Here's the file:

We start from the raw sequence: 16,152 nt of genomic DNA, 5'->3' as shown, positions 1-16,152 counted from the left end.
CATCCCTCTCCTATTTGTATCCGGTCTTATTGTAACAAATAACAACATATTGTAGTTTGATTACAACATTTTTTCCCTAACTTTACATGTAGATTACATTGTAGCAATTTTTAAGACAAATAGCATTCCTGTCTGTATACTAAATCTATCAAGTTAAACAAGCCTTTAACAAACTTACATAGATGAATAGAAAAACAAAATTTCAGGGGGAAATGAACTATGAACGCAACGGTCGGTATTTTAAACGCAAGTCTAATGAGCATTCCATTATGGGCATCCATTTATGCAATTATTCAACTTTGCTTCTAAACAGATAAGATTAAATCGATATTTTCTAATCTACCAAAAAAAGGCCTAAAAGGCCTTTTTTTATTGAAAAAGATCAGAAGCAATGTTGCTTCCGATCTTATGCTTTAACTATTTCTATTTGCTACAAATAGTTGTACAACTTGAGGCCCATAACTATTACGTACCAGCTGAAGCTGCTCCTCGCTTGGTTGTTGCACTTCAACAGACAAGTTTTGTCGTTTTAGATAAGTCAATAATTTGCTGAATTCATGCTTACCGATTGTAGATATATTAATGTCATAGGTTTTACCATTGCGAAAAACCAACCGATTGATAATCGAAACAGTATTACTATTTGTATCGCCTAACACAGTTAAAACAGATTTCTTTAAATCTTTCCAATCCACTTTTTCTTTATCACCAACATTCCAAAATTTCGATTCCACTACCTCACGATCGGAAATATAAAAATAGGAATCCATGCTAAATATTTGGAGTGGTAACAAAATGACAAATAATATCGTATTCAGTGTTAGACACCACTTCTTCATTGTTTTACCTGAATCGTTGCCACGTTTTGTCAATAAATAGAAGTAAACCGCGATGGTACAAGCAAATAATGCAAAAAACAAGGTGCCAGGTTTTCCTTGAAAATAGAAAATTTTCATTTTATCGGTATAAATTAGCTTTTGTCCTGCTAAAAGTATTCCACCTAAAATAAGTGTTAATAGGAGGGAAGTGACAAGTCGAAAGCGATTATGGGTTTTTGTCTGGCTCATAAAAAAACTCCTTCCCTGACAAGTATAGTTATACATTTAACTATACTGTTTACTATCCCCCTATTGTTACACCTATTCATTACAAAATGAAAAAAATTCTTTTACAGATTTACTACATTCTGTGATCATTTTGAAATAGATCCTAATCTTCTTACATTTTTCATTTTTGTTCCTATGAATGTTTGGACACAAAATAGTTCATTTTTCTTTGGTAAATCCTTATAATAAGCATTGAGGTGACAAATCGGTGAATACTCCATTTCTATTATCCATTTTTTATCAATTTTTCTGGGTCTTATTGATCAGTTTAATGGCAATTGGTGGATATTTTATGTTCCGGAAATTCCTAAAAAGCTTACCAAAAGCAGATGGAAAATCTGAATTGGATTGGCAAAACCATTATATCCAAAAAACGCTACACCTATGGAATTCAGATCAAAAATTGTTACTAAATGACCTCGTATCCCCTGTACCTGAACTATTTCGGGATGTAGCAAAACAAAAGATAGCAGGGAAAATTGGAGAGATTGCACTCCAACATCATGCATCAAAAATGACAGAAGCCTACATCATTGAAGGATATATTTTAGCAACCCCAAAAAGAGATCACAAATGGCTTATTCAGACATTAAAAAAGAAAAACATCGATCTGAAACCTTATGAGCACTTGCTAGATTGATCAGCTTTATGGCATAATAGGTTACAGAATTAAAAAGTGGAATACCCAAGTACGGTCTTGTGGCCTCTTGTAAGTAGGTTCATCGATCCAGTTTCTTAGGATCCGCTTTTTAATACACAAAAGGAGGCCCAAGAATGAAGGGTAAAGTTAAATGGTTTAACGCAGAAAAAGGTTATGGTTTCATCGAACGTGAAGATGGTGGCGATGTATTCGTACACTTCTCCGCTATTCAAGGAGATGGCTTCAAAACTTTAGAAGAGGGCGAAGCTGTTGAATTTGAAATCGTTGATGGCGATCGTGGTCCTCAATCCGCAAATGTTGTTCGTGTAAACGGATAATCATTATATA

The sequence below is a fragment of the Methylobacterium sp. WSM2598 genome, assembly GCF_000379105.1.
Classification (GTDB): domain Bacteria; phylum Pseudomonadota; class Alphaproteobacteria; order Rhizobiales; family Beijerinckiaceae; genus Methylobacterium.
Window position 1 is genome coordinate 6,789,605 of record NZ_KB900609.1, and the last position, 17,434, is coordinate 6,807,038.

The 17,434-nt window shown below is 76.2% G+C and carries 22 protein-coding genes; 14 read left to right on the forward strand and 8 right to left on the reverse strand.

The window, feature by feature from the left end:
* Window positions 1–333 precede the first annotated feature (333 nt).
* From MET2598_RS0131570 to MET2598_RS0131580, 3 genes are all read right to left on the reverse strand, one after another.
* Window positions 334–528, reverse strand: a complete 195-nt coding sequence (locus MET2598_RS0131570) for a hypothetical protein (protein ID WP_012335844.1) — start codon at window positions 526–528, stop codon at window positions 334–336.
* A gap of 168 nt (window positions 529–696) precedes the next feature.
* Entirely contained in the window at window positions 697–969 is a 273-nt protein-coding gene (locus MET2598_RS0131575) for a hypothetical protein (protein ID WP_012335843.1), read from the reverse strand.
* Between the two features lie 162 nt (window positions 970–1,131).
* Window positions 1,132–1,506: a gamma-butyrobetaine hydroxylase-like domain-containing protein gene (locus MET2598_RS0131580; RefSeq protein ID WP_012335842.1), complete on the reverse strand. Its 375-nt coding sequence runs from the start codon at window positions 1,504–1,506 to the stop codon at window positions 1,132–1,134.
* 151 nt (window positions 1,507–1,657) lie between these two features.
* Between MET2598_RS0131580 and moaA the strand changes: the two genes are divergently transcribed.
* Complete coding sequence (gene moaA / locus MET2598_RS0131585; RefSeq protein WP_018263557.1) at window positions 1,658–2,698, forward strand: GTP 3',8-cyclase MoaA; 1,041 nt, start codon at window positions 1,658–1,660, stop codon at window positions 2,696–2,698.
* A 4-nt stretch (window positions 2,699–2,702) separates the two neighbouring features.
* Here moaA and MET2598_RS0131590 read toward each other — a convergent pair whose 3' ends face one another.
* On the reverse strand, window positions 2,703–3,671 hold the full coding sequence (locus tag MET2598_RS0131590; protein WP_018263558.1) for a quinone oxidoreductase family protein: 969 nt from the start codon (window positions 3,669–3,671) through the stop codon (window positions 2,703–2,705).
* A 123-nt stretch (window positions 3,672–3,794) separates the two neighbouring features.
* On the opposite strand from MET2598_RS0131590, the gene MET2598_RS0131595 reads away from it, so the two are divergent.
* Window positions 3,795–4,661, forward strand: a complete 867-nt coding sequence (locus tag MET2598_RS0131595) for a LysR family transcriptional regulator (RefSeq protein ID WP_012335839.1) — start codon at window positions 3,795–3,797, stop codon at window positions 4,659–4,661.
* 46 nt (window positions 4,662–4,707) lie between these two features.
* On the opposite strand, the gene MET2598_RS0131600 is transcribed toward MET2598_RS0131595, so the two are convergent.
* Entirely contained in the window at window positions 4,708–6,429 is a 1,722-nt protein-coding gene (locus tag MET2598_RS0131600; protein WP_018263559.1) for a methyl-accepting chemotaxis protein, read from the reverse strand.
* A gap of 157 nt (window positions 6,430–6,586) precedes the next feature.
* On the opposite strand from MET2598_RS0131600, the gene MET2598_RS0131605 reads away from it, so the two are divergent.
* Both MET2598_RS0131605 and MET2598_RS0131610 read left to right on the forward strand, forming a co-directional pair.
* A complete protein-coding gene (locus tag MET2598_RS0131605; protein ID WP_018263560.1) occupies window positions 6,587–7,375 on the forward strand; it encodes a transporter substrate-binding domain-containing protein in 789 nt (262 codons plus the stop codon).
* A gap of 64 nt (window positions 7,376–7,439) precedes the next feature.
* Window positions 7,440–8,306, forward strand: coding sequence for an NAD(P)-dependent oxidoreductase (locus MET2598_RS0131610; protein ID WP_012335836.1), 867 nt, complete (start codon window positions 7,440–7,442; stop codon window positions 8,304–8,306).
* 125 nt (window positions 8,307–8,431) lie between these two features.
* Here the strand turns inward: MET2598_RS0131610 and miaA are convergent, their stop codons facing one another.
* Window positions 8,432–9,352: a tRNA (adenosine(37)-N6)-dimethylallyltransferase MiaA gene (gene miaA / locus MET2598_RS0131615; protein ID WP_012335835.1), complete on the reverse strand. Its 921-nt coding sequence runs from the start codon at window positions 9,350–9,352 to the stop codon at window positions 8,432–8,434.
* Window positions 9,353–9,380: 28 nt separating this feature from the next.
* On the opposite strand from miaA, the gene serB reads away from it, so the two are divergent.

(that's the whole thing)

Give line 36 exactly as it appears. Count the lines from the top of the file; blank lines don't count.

* Window positions 9,353–9,380: 28 nt separating this feature from the next.